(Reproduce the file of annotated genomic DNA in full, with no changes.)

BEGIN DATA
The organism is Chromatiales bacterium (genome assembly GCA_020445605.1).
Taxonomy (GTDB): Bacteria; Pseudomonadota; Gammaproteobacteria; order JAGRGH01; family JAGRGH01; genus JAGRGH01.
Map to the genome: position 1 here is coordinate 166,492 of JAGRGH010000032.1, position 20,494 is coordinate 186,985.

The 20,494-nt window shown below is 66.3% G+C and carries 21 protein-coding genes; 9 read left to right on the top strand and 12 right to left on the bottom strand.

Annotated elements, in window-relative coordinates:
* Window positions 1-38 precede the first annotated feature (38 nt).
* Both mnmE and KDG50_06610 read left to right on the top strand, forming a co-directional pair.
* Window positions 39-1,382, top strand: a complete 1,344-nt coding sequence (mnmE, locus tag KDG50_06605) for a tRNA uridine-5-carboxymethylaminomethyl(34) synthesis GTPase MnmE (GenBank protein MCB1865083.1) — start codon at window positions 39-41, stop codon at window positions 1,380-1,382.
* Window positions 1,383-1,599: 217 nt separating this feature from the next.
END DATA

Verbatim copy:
The organism is Chromatiales bacterium (genome assembly GCA_020445605.1).
Taxonomy (GTDB): Bacteria; Pseudomonadota; Gammaproteobacteria; order JAGRGH01; family JAGRGH01; genus JAGRGH01.
Map to the genome: position 1 here is coordinate 166,492 of JAGRGH010000032.1, position 20,494 is coordinate 186,985.

The 20,494-nt window shown below is 66.3% G+C and carries 21 protein-coding genes; 9 read left to right on the top strand and 12 right to left on the bottom strand.

Annotated elements, in window-relative coordinates:
* Window positions 1-38 precede the first annotated feature (38 nt).
* Both mnmE and KDG50_06610 read left to right on the top strand, forming a co-directional pair.
* Window positions 39-1,382, top strand: a complete 1,344-nt coding sequence (mnmE, locus tag KDG50_06605) for a tRNA uridine-5-carboxymethylaminomethyl(34) synthesis GTPase MnmE (GenBank protein MCB1865083.1) — start codon at window positions 39-41, stop codon at window positions 1,380-1,382.
* Window positions 1,383-1,599: 217 nt separating this feature from the next.